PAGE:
Special session of Human Rights Council establishes Iran human rights investigation

Special session of Human Rights Council establishes Iran human rights investigation
Photo by ColorMaker via Shutterstock


Eleonora Spina

Middle East Team Researcher

Global Human Rights Defence 

On the 24th of November the Human Rights Council held a 35th special session to address the deteriorating human rights situation in the Islamic Republic of Iran. This measure was requested in a letter from Germany and Iceland and supported by 18 members of the Council and 34 observer states. Javaid Rehman, Special Rapporteur on the human rights situation in the Islamic Republic of Iran, and Volker Turk, UN High Commissioner for Human Rights, delivered their opening statements on the alleged violations in the country. 

After Masha Amini’s death, waves of protests calling for justice were met with a disproportionate use of force by Iran, which now, according to Volker Turk, is in “a full-fledged human rights crisis”: the people of Iran are asking for freedom, inclusion and equality, but the government has not shown the willingness to engage in any discussion with demonstrators. Javaid Rehman reported that 300 deaths have already been confirmed, including at least 40 children and 20 women, that Iranian forces are raiding universities and school gatherings, prisons are bustling with peaceful protesters and that since the 13th of November at least 6 persons have been sentenced to death.

Since Iran has proven its unwillingness to conduct transparent, impartial and independent investigations, Germany and Iceland proposed the draft Resolution S35/L1, a mechanism to establish a fact-finding mission on Masha Amini’s death and Iran’s violent response to the protests, which was adopted at the end of the session with 25 votes in favor, 6 against and 16 abstentions. Its approval by the Council entails the creation of an independent investigative mission on Iran’s human rights violations, which has the scope to collect and preserve the facts surrounding the alleged violations by the Iranian Security Forces, with a particular attention to women and children. “Political and civil rights have not been imposed upon Iran from outside, Iran has agreed to uphold and defend them by being a party to the International Covenant on civil and political rights”, as put by Antje Leendertse, permanent representative of Germany to the UN. The fact-finding mission will present an oral update to the Council at its 53rd session in June, and a report on its findings at its 55th session. 

The states who voted in favor of a fact finding mission, among which are Germany, France, the Netherlands, Luxembourg, Japan, Mexico, the UK and  the Czech Republic, have expressed that this will urge Iran into taking measures to stop the violent crackdown on peaceful protests and arbitrary detentions. Moreover, the independent mission will investigate alleged human rights violations, collect the facts and ensure that perpetrators will be held into account. The international community will have access to independent, impartial and public information about the human rights violations committed by the regime.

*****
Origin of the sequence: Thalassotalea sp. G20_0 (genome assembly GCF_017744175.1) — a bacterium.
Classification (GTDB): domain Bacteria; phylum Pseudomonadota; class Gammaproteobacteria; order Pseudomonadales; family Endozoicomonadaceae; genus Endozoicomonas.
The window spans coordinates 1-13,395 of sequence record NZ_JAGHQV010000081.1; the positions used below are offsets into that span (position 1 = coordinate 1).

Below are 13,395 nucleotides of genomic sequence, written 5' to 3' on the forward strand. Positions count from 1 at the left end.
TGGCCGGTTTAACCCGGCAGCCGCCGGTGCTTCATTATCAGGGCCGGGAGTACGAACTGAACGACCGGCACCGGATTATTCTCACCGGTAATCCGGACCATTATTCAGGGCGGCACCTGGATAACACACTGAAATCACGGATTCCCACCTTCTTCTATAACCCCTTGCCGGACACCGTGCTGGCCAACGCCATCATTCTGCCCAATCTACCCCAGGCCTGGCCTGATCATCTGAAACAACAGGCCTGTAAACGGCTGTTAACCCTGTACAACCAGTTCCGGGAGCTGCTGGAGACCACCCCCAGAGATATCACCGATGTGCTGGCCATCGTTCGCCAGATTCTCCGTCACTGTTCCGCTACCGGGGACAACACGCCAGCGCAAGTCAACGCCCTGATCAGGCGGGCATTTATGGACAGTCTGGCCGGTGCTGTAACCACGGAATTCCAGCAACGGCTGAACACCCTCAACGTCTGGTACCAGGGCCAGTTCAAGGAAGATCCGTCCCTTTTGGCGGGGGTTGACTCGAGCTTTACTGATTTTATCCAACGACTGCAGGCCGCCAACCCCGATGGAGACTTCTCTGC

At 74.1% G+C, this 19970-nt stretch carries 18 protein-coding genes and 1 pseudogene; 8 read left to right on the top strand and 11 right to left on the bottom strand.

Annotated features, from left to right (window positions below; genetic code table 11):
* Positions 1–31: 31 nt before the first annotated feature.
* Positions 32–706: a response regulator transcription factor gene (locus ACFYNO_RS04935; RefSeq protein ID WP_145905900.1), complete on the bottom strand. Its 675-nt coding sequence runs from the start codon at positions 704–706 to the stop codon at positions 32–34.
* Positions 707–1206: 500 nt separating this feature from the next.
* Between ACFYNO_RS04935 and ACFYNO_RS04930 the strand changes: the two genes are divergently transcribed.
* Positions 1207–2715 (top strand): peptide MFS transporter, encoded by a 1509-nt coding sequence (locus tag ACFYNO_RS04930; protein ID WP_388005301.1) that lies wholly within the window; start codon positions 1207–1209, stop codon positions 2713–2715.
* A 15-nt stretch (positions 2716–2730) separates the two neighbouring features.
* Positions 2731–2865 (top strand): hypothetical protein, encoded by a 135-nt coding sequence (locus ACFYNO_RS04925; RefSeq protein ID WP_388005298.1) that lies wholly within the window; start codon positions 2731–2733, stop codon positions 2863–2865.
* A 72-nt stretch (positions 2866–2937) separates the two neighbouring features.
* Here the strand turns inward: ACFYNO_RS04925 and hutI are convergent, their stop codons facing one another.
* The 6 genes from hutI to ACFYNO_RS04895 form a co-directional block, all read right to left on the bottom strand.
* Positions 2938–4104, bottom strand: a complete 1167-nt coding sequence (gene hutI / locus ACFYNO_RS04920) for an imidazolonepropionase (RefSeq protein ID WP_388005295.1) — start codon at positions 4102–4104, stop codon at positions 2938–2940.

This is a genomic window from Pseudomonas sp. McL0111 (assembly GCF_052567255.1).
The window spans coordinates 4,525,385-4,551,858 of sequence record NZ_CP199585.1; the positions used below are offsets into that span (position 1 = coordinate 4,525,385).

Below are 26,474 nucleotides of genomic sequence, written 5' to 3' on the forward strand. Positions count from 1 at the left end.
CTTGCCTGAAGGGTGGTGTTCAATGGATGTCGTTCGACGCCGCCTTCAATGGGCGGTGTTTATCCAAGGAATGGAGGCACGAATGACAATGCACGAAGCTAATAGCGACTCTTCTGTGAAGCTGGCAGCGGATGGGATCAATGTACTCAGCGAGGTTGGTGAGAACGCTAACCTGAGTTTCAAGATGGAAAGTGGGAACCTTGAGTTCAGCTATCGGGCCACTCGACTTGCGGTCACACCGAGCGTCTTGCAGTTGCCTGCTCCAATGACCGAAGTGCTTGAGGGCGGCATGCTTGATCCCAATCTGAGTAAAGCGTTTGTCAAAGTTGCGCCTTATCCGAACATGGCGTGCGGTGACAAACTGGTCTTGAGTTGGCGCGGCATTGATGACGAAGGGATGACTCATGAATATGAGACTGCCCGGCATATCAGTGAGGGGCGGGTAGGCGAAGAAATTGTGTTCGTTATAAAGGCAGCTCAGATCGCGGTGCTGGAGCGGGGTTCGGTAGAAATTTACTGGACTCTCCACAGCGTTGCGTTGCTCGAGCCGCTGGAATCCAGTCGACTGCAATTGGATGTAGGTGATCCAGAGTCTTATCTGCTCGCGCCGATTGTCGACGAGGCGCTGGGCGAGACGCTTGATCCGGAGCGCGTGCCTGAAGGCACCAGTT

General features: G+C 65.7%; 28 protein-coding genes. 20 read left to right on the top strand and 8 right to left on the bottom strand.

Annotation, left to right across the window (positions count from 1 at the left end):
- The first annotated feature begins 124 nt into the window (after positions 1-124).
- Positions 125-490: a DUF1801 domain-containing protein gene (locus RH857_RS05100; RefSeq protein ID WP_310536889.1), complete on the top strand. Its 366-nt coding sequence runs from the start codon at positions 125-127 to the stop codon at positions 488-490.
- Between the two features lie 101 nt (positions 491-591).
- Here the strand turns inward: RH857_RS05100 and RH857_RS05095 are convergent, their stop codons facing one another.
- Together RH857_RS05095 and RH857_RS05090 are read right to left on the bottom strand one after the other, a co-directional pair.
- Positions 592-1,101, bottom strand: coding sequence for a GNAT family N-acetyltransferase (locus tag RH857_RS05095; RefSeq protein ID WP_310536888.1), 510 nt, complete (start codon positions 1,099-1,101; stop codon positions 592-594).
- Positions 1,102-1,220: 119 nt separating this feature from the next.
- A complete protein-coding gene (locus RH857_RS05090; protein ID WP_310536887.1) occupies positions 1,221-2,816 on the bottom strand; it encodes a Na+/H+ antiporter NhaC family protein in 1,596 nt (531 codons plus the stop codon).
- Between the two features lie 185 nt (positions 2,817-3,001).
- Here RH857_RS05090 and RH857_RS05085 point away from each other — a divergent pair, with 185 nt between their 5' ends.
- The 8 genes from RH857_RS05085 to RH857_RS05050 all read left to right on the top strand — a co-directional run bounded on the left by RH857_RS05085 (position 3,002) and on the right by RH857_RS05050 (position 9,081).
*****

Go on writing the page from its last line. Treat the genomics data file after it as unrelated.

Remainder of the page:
Not only Iran, but also other states such as Venezuela, China, Pakistan and Cuba voted against the draft resolution and the investigative mission. Iran’s statement was presented by the Vice President for women and family affairs of the Islamic Republic, Khadijeh Karim. Stating “the Western world lacks the moral and the credibility to preach others on human rights” she expressed that the draft resolution is only seen by the country as an external intervention on the state’s internal affairs. Venezuela was on the same page and claimed that fake news in international media have been destabilizing the Iranian government. China in particular discussed the increased level of politicization of the Council and its failure to meet the principles of universality, impartiality, objectivity and non-politicization. Adding that the right path to take to protect human rights should be one of cooperation and dialogue, “since the Council’s role is to assist, not to investigate”, China claimed that the fact finding mission would be used as a tool to intervene in the country’s affairs and disrespect the will of the Iranian people. On this note, China proposed an amendment to abolish the fact finding commission from the draft resolution but it was denied with 15 votes against it.